The many terms used to describe drop foot do a pretty good job of explaining what it is—foot drop, slap foot, floppy foot, lazy foot syndrome, fallen foot, toe drop—you get the idea.
Foot drop, in essence, is the inability to lift the front part of the foot or toes (no dorsiflexion of the foot). This makes walking a struggle. If you stick with a “normal” walking pattern, your toes will drag along the ground as you move, tripping you up.
To avoid that, people with drop foot syndrome take on a steppage gait, where they bend their knee and lift the foot higher than they otherwise would to prevent the toes from dragging. When they bring the foot down, it slaps forward—sometimes off to the side.
Foot drop may affect one foot or both (bilateral).
For some, drop foot is permanent. But for others, it goes away. Which category you fall in will in part depend on the particular cause of foot drop, as well as how quickly you seek treatment. In the article that follows, we’ll take you through:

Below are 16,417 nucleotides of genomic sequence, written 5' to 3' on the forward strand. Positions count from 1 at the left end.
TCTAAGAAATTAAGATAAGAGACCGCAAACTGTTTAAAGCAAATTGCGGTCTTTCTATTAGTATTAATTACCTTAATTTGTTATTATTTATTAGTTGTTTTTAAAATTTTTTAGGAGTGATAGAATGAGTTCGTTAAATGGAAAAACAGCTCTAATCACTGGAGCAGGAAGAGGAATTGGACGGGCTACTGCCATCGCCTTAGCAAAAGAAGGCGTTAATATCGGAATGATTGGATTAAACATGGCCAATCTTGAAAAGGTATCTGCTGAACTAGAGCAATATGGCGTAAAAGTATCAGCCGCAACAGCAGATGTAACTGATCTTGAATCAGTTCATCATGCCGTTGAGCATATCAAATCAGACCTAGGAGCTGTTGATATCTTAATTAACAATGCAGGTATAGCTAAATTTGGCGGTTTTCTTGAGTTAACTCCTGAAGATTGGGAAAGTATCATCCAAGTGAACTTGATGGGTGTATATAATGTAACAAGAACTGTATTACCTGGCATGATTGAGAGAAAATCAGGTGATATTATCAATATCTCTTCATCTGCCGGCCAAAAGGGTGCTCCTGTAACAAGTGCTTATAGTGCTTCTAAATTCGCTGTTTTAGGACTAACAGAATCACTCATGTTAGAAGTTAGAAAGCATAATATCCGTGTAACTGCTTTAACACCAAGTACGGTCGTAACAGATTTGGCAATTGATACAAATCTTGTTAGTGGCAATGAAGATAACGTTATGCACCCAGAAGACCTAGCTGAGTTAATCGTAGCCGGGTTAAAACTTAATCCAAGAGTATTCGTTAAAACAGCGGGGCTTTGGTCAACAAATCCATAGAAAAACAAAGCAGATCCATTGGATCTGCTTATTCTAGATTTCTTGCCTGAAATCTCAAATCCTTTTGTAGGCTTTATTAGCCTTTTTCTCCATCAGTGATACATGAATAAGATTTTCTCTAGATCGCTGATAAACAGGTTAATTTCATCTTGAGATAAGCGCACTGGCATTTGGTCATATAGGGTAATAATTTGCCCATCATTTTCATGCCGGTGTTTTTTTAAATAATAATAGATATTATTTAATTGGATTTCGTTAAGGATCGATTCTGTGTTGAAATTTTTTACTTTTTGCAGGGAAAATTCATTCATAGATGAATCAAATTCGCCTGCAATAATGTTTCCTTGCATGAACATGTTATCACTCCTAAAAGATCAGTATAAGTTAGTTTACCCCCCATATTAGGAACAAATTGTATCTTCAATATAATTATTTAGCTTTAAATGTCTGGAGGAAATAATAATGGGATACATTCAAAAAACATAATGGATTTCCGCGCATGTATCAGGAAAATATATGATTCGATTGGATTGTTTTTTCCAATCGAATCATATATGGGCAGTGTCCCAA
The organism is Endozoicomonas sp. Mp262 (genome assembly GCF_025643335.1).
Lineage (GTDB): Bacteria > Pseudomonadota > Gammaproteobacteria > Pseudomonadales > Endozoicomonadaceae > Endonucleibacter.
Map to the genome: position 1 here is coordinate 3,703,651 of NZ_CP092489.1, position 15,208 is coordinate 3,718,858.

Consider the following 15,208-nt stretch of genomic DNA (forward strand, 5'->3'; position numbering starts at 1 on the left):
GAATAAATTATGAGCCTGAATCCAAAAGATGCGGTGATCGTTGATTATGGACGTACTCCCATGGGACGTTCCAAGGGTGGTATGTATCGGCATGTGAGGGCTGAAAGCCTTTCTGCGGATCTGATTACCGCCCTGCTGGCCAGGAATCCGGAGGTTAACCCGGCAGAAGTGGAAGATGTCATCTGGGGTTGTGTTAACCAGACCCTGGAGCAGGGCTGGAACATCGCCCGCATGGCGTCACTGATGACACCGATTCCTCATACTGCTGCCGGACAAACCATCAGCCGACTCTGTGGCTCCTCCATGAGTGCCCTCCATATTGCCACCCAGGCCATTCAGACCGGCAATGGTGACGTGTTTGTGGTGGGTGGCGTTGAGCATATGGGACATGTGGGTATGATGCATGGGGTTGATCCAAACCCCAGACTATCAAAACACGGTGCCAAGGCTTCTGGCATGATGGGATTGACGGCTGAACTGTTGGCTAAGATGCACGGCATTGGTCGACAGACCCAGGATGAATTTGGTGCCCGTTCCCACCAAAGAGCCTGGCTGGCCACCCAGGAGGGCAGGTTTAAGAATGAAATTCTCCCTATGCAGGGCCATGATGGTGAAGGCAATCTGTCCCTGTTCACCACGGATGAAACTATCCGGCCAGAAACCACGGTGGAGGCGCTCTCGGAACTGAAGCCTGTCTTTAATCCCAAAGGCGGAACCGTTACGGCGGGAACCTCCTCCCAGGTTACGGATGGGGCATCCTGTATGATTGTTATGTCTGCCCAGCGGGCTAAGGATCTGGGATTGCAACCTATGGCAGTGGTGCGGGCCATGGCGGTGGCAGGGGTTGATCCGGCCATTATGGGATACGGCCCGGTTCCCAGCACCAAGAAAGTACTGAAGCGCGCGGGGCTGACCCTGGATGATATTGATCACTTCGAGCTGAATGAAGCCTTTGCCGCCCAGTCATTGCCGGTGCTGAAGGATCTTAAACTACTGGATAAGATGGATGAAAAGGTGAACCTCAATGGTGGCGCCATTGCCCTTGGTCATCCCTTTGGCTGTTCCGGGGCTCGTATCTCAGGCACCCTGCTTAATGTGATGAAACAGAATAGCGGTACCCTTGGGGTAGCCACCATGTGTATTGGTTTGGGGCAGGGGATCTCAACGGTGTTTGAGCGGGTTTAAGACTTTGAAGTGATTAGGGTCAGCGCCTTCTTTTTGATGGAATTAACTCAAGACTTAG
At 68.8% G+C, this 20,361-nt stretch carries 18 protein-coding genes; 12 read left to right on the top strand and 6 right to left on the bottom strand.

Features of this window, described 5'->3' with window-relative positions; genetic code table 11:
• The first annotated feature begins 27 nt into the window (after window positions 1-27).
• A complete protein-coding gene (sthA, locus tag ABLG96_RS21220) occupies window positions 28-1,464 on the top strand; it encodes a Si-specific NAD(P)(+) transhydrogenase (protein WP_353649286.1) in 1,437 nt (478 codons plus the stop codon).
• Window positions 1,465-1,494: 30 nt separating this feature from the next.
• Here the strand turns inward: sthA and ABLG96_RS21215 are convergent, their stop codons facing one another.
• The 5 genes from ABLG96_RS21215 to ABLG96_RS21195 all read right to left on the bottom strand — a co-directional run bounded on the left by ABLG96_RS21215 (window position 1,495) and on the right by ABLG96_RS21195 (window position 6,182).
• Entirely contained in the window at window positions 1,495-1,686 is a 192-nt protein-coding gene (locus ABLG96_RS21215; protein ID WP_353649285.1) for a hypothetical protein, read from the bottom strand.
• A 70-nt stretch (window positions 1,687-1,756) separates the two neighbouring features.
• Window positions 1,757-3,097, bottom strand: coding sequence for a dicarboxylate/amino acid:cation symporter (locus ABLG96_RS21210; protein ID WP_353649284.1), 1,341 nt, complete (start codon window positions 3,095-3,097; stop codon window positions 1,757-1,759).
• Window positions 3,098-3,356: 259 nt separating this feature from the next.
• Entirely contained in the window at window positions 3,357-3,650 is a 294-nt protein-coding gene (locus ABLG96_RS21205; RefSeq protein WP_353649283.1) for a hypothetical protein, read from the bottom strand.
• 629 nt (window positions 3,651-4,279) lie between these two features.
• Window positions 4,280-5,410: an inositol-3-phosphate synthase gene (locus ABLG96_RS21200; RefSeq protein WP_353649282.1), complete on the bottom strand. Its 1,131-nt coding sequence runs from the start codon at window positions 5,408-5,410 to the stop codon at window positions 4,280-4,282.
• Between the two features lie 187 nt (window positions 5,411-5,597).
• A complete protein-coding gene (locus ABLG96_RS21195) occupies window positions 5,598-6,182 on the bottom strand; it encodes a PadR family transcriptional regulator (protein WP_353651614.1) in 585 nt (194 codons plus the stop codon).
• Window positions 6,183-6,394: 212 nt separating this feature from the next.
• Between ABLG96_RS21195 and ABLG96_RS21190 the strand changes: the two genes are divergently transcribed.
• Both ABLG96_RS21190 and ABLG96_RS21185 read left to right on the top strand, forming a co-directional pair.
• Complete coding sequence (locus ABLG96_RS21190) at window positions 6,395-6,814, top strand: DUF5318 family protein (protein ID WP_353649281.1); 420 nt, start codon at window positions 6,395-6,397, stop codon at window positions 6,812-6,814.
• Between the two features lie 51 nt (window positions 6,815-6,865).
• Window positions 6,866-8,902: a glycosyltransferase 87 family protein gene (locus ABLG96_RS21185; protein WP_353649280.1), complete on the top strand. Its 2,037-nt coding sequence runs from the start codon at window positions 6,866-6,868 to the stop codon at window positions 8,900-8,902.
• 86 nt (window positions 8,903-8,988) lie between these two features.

We’ll also spend a bit of time talking about what drop foot rehabilitation might entail and even sharing some success stories.
Foot drop is not a condition in and of itself. Rather, it’s a symptom of some other, underlying problem. Determining what’s to blame can direct foot drop treatment.
There is a very long list of drop foot causes, but at the top of it is peroneal nerve injury. The peroneal nerve is a branch of the sciatic nerve that wraps around the knee and runs down the leg into the foot. Surprise, surprise—it’s a big player when it comes to lifting the front of your foot.